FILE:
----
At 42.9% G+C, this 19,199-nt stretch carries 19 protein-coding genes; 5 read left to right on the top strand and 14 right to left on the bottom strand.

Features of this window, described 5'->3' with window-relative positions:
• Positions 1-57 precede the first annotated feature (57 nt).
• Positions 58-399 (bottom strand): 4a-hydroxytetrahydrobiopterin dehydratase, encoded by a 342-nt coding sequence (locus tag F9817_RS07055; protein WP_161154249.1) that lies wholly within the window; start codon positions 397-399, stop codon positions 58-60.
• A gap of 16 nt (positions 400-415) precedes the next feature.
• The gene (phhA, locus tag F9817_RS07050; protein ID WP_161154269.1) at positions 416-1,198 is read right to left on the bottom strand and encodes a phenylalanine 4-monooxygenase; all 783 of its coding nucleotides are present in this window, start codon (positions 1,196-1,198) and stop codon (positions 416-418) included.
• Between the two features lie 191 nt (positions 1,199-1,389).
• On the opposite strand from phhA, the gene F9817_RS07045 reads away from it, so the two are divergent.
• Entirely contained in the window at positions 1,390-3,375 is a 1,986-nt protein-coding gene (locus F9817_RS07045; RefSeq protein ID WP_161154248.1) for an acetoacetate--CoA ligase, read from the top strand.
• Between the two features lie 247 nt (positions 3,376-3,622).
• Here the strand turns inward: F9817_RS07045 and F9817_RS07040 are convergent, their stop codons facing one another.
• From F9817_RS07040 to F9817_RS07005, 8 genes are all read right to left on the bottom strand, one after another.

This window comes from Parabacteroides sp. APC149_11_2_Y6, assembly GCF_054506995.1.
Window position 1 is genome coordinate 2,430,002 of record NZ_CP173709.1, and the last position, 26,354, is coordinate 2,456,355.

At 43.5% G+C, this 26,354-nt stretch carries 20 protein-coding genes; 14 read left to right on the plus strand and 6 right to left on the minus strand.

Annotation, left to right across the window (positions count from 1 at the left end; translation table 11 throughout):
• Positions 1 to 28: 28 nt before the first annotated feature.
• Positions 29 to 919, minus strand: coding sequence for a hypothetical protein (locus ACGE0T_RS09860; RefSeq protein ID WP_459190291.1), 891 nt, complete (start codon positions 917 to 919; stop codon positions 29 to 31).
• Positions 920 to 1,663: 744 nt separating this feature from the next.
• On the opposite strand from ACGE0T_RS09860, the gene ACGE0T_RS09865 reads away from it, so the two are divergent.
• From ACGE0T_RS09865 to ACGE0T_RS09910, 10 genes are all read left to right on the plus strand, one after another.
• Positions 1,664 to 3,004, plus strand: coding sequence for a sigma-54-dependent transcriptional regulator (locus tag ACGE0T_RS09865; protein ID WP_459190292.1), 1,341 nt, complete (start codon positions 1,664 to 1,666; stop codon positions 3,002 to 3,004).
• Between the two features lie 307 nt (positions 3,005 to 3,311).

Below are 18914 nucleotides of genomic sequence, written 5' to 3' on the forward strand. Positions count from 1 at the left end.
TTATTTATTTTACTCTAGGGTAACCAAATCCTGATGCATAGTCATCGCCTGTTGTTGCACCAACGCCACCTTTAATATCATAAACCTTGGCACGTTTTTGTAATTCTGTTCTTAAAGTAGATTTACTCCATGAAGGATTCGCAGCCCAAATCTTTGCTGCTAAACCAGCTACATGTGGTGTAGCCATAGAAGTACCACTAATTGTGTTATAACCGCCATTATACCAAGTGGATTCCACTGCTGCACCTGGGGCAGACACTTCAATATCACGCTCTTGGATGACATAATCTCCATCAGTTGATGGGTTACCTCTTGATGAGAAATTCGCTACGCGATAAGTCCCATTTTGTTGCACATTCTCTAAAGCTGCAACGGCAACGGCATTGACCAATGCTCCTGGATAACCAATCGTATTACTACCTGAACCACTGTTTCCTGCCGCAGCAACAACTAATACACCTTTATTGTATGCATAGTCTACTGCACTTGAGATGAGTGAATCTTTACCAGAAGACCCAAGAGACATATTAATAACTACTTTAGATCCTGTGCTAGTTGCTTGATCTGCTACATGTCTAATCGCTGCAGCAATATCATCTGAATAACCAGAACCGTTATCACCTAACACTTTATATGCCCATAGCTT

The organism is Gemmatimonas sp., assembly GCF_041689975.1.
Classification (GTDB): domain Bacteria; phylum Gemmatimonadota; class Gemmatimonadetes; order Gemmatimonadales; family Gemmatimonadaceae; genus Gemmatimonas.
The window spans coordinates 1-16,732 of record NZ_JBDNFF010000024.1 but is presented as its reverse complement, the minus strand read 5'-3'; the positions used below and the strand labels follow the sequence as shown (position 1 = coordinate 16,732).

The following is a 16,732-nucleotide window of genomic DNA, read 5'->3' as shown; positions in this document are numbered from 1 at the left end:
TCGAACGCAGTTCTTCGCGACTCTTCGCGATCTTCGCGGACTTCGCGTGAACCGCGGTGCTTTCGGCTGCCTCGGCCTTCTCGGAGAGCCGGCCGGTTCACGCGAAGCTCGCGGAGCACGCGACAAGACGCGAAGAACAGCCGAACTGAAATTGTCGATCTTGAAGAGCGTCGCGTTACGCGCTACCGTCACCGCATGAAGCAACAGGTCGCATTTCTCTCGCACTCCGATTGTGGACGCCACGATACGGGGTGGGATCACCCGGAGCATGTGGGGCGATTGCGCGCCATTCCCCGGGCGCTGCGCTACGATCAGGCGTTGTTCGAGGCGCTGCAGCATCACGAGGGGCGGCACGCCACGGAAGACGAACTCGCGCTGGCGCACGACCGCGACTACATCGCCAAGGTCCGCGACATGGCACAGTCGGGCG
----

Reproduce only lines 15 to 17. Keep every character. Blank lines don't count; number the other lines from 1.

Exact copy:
At 43.5% G+C, this 26,354-nt stretch carries 20 protein-coding genes; 14 read left to right on the plus strand and 6 right to left on the minus strand.

Annotation, left to right across the window (positions count from 1 at the left end; translation table 11 throughout):
• Positions 1 to 28: 28 nt before the first annotated feature.